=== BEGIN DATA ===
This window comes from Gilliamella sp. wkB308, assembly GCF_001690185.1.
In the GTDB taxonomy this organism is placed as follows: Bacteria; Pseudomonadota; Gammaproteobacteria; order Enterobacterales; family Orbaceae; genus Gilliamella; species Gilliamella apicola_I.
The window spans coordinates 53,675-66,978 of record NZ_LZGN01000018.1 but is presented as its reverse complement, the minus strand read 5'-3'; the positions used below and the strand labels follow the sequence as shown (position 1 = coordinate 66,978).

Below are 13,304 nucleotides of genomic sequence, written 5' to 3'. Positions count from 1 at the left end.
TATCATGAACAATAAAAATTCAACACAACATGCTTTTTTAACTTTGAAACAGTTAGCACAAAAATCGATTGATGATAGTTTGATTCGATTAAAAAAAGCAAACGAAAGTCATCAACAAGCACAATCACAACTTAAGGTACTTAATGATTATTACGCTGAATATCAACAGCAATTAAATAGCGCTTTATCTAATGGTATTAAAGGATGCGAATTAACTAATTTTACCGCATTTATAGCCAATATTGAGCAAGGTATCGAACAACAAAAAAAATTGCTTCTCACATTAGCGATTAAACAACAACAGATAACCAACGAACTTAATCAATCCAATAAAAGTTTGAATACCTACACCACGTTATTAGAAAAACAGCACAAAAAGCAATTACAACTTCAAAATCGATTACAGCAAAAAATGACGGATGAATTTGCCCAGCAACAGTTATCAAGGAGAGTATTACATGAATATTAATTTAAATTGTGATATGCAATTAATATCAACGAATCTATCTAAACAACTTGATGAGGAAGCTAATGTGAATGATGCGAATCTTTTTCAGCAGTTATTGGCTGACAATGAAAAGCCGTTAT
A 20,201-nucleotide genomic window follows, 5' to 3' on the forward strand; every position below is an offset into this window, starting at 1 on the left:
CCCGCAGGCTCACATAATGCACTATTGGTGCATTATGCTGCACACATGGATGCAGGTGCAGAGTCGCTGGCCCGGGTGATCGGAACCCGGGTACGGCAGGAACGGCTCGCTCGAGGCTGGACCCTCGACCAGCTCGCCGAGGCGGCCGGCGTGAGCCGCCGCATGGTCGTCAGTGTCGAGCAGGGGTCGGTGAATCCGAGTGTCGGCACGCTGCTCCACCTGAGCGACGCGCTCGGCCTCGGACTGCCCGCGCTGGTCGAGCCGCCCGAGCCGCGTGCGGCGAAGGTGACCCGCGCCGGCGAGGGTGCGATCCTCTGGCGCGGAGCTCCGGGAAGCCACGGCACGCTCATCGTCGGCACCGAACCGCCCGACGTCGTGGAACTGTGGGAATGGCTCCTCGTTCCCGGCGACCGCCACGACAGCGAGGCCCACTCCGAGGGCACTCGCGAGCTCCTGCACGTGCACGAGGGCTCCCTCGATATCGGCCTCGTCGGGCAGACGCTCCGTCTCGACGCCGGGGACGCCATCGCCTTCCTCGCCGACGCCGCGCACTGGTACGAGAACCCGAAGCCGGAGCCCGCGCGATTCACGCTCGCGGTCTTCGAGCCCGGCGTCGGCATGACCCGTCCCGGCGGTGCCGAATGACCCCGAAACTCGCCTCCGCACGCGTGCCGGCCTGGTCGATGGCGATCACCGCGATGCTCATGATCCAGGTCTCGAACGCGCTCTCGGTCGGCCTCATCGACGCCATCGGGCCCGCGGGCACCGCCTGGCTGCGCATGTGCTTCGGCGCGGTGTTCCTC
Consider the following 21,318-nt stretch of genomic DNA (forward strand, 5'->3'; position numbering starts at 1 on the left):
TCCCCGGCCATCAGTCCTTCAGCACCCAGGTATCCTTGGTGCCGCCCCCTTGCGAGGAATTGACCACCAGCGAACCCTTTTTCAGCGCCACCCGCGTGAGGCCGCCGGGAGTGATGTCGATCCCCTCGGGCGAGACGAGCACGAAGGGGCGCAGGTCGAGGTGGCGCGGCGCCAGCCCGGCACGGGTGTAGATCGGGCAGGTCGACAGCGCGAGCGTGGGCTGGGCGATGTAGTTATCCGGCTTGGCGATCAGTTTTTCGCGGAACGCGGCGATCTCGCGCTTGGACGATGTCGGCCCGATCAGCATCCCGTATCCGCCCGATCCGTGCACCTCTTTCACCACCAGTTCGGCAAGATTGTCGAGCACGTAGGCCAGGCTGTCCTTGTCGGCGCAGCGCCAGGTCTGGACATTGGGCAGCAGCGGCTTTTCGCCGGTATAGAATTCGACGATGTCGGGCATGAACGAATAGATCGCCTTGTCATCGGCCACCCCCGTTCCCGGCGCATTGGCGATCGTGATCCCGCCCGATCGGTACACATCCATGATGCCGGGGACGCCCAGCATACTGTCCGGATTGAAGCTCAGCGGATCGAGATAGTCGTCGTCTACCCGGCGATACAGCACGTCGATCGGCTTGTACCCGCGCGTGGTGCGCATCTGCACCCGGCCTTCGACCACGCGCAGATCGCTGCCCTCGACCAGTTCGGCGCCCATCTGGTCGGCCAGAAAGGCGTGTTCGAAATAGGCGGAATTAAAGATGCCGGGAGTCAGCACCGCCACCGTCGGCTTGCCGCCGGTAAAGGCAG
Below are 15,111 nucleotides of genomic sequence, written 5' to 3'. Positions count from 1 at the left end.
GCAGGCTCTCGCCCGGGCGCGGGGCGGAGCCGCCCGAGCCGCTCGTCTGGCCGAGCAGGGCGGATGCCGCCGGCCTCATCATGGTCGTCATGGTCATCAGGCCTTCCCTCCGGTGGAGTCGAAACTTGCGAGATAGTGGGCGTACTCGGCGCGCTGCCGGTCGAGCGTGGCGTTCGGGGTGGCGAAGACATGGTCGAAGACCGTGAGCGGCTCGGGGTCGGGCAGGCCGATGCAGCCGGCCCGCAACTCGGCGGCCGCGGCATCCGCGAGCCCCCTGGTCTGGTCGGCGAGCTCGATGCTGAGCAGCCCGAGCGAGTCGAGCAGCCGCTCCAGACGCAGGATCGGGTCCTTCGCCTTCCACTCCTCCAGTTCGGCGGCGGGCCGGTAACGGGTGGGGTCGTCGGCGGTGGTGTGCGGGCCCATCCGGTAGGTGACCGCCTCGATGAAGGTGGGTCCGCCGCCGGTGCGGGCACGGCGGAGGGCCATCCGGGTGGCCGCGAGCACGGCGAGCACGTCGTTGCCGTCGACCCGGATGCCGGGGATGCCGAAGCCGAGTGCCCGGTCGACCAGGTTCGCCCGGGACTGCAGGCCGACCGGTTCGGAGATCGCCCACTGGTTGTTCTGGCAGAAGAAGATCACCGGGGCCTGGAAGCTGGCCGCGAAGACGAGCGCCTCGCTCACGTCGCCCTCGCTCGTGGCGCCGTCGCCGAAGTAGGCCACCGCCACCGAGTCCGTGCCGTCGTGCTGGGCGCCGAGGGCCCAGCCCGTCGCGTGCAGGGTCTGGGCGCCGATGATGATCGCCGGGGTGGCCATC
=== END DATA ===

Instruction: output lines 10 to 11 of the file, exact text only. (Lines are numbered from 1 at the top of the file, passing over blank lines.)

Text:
Below are 15,111 nucleotides of genomic sequence, written 5' to 3'. Positions count from 1 at the left end.
GCAGGCTCTCGCCCGGGCGCGGGGCGGAGCCGCCCGAGCCGCTCGTCTGGCCGAGCAGGGCGGATGCCGCCGGCCTCATCATGGTCGTCATGGTCATCAGGCCTTCCCTCCGGTGGAGTCGAAACTTGCGAGATAGTGGGCGTACTCGGCGCGCTGCCGGTCGAGCGTGGCGTTCGGGGTGGCGAAGACATGGTCGAAGACCGTGAGCGGCTCGGGGTCGGGCAGGCCGATGCAGCCGGCCCGCAACTCGGCGGCCGCGGCATCCGCGAGCCCCCTGGTCTGGTCGGCGAGCTCGATGCTGAGCAGCCCGAGCGAGTCGAGCAGCCGCTCCAGACGCAGGATCGGGTCCTTCGCCTTCCACTCCTCCAGTTCGGCGGCGGGCCGGTAACGGGTGGGGTCGTCGGCGGTGGTGTGCGGGCCCATCCGGTAGGTGACCGCCTCGATGAAGGTGGGTCCGCCGCCGGTGCGGGCACGGCGGAGGGCCATCCGGGTGGCCGCGAGCACGGCGAGCACGTCGTTGCCGTCGACCCGGATGCCGGGGATGCCGAAGCCGAGTGCCCGGTCGACCAGGTTCGCCCGGGACTGCAGGCCGACCGGTTCGGAGATCGCCCACTGGTTGTTCTGGCAGAAGAAGATCACCGGGGCCTGGAAGCTGGCCGCGAAGACGAGCGCCTCGCTCACGTCGCCCTCGCTCGTGGCGCCGTCGCCGAAGTAGGCCACCGCCACCGAGTCCGTGCCGTCGTGCTGGGCGCCGAGGGCCCAGCCCGTCGCGTGCAGGGTCTGGGCGCCGATGATGATCGCCGGGGTGGCCATC